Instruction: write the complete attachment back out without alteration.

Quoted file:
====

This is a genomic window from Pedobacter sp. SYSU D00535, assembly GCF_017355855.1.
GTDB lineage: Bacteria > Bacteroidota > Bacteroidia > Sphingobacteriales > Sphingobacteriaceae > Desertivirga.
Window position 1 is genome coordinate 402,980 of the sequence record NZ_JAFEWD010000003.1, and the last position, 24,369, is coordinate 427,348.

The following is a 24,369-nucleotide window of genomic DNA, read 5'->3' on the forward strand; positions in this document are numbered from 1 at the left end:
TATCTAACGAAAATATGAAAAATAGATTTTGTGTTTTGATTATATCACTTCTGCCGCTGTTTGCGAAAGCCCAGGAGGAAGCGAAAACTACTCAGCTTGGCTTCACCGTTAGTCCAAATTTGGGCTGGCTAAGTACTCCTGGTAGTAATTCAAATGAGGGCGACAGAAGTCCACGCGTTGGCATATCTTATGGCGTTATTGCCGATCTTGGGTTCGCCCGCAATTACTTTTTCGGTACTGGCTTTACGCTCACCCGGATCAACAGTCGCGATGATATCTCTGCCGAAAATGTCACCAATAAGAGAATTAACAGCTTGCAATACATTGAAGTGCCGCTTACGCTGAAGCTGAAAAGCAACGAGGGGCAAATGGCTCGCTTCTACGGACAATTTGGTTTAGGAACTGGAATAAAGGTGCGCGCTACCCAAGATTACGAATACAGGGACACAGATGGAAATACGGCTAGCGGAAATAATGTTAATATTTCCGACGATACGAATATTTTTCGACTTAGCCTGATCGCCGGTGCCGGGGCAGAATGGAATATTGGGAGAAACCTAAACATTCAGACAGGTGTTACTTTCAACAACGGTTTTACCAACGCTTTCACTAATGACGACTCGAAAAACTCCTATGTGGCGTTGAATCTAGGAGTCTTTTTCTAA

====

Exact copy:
This is a genomic window from Pedobacter sp. SYSU D00535, assembly GCF_017355855.1.
GTDB lineage: Bacteria > Bacteroidota > Bacteroidia > Sphingobacteriales > Sphingobacteriaceae > Desertivirga.
Window position 1 is genome coordinate 402,980 of the sequence record NZ_JAFEWD010000003.1, and the last position, 24,369, is coordinate 427,348.

The following is a 24,369-nucleotide window of genomic DNA, read 5'->3' on the forward strand; positions in this document are numbered from 1 at the left end:
TATCTAACGAAAATATGAAAAATAGATTTTGTGTTTTGATTATATCACTTCTGCCGCTGTTTGCGAAAGCCCAGGAGGAAGCGAAAACTACTCAGCTTGGCTTCACCGTTAGTCCAAATTTGGGCTGGCTAAGTACTCCTGGTAGTAATTCAAATGAGGGCGACAGAAGTCCACGCGTTGGCATATCTTATGGCGTTATTGCCGATCTTGGGTTCGCCCGCAATTACTTTTTCGGTACTGGCTTTACGCTCACCCGGATCAACAGTCGCGATGATATCTCTGCCGAAAATGTCACCAATAAGAGAATTAACAGCTTGCAATACATTGAAGTGCCGCTTACGCTGAAGCTGAAAAGCAACGAGGGGCAAATGGCTCGCTTCTACGGACAATTTGGTTTAGGAACTGGAATAAAGGTGCGCGCTACCCAAGATTACGAATACAGGGACACAGATGGAAATACGGCTAGCGGAAATAATGTTAATATTTCCGACGATACGAATATTTTTCGACTTAGCCTGATCGCCGGTGCCGGGGCAGAATGGAATATTGGGAGAAACCTAAACATTCAGACAGGTGTTACTTTCAACAACGGTTTTACCAACGCTTTCACTAATGACGACTCGAAAAACTCCTATGTGGCGTTGAATCTAGGAGTCTTTTTCTAA